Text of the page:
Living history demonstrations those who demonstrate a particular skill such as butter churning, blacksmithing, or harness-making. They do not necessarily have a persona, or answer questions in the time period of the skill, but are usually dressed in period clothing.
Monologue a one-person performance (first person narratives are a type of monologue)
Museum theatre a scripted play related to the museum's mission
Pageant a colorful play telling the story of a community or a people over a long period of time, usually outdoors with a narrator doing most of the speaking for a large cast, often including horses and other animals
Period clothing dress appropriate, in style and material, to the era being portrayed
Persona the identity taken on by an individual participating in a re-enactment
Personae plural of persona and pronounced with a long "e" ("knee") at the end
Presenter the group or individual sponsoring the appearance of a performer
Props “properties” - a theatre term for the material culture used in a performance; although sometimes performers use reproductions, sometimes they are fortunate to be able to locate artifacts
Red shirts uniformed staff members or volunteers who can answer the public's questions from contemporary perspective
Re-enactors usually buffs (knowledgeable amateurs) who know a great deal about a narrow topic; if they get paid it is usually for expenses; they attempt to recreate a particular event or type of event, such as a battle; usually they will not get out of their personae and can add to the ambience of an event such as a festival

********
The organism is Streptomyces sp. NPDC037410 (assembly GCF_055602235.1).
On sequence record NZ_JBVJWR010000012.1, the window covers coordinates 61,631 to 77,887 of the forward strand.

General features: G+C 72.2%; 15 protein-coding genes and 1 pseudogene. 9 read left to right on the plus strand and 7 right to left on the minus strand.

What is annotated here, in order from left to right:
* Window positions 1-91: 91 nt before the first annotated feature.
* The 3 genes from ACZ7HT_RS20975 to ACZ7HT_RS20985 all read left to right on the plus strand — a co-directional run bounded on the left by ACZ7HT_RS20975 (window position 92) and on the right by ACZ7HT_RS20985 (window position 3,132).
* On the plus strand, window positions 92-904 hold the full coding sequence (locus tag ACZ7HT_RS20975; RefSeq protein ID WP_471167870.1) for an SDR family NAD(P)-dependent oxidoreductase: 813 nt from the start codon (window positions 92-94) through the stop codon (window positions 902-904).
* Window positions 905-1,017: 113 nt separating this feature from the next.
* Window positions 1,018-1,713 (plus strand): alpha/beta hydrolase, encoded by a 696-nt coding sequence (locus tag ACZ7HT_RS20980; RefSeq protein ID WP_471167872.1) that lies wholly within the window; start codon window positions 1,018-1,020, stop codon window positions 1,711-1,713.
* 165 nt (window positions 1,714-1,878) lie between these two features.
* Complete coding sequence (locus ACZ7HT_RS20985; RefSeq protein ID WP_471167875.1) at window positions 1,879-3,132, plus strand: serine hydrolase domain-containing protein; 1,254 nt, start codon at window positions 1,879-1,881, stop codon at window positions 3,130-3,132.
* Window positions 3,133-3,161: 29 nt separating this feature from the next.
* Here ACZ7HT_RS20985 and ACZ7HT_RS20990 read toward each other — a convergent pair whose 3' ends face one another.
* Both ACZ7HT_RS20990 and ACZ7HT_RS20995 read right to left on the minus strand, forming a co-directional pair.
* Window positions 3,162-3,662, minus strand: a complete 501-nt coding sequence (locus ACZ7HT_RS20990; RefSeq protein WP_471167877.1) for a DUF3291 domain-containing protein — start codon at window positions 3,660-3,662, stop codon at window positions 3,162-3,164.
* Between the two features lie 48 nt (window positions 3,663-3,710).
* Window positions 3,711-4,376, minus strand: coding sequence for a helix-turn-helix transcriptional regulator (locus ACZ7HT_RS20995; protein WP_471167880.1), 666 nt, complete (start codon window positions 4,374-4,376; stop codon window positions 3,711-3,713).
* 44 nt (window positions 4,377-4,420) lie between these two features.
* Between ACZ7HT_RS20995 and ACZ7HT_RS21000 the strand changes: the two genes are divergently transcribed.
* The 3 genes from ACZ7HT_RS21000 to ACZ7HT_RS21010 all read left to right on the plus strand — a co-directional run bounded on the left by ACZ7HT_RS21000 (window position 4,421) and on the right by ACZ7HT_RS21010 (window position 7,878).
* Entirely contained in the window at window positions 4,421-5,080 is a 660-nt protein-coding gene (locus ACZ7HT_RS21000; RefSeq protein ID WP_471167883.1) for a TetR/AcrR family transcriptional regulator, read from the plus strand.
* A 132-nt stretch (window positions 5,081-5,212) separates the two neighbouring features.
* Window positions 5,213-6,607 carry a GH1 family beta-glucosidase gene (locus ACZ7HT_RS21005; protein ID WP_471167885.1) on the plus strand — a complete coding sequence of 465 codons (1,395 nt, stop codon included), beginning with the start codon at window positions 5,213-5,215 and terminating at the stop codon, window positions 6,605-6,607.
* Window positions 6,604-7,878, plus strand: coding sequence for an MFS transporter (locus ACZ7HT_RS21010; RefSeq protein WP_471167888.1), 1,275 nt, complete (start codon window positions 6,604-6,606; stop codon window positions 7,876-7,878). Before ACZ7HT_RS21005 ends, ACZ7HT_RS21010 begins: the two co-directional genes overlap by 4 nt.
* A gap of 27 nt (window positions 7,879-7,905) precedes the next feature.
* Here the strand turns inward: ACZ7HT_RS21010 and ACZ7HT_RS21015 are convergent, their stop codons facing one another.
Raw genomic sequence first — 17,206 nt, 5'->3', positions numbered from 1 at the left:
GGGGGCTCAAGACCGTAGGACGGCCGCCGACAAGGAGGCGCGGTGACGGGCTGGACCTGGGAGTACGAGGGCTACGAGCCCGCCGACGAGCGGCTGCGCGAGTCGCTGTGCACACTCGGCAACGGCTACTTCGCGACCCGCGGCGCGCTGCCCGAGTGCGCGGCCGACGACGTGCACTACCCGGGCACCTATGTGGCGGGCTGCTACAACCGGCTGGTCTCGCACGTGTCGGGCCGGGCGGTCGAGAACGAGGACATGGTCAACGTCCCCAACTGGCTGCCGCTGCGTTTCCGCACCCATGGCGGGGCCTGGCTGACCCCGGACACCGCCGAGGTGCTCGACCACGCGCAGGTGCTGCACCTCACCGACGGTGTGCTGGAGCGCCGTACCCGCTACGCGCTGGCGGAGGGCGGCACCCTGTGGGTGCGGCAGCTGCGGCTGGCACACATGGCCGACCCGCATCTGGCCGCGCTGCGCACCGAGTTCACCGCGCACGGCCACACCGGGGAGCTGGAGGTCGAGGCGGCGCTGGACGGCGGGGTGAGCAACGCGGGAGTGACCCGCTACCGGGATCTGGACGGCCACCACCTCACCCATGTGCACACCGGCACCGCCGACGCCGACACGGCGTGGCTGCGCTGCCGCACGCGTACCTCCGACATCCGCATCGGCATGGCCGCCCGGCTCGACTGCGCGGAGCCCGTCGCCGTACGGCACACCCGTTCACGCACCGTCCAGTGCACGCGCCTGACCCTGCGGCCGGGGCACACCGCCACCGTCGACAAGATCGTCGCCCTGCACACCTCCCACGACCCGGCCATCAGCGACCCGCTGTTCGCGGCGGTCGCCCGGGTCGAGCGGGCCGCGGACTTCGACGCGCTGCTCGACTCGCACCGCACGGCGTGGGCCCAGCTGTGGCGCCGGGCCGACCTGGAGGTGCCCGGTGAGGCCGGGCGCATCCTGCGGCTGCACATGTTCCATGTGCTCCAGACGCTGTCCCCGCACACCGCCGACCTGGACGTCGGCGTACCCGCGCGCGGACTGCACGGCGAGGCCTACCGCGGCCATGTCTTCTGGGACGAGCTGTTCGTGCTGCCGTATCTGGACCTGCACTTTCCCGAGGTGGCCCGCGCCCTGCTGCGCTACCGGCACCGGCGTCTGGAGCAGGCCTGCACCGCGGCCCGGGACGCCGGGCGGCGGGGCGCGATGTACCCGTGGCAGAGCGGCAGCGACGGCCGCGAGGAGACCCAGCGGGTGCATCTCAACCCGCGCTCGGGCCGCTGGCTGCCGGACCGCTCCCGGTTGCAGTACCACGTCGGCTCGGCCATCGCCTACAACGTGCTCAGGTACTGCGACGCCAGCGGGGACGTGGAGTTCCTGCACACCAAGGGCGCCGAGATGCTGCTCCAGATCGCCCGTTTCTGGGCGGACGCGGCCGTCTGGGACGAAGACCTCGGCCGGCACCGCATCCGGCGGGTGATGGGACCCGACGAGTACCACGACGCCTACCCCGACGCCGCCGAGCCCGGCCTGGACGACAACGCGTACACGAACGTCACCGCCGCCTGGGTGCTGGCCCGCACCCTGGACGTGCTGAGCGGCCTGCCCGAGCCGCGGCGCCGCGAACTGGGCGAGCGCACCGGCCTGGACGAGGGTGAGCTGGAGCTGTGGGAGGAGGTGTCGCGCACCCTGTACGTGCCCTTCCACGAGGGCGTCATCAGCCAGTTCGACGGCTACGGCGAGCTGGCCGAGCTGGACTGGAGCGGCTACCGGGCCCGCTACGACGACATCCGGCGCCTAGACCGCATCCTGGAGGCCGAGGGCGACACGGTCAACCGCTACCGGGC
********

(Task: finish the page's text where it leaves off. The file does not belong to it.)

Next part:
Reproduction a prop that has been created to look like an object from the era portrayed
Storytellers use first or third person narratives to tell stories, usually not assuming one particular historic role, but using the costume to create a mood and evoke and era
Third person narrative a talk about the past from the perspective of the present; may be done in period clothing
Venue where the performance will be held
Walking mannequins sometimes called “atmospherics” because they are excellent at providing atmosphere, but that is as far as it goes. Costumes should look accurate, but the wearers of the costume should not be expected to have done any research or be able to “become” a particular character. In fact, it is best if they are seen from a distance so that the public does not ask them questions.


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This site was created in 2003 by the Kansas Alliance of Professional Historic Performers and Ride into History Cultural and Educational Project, Inc. with an Attraction Development Grant from the Kansas Department of Commerce and Housing Travel & Tourism Development Division

Original site concept and development by Danny C. Boyce Computer and Network Support and Consulting, Emporia Kansas

Ongoing website maintenance performed by Megan Matile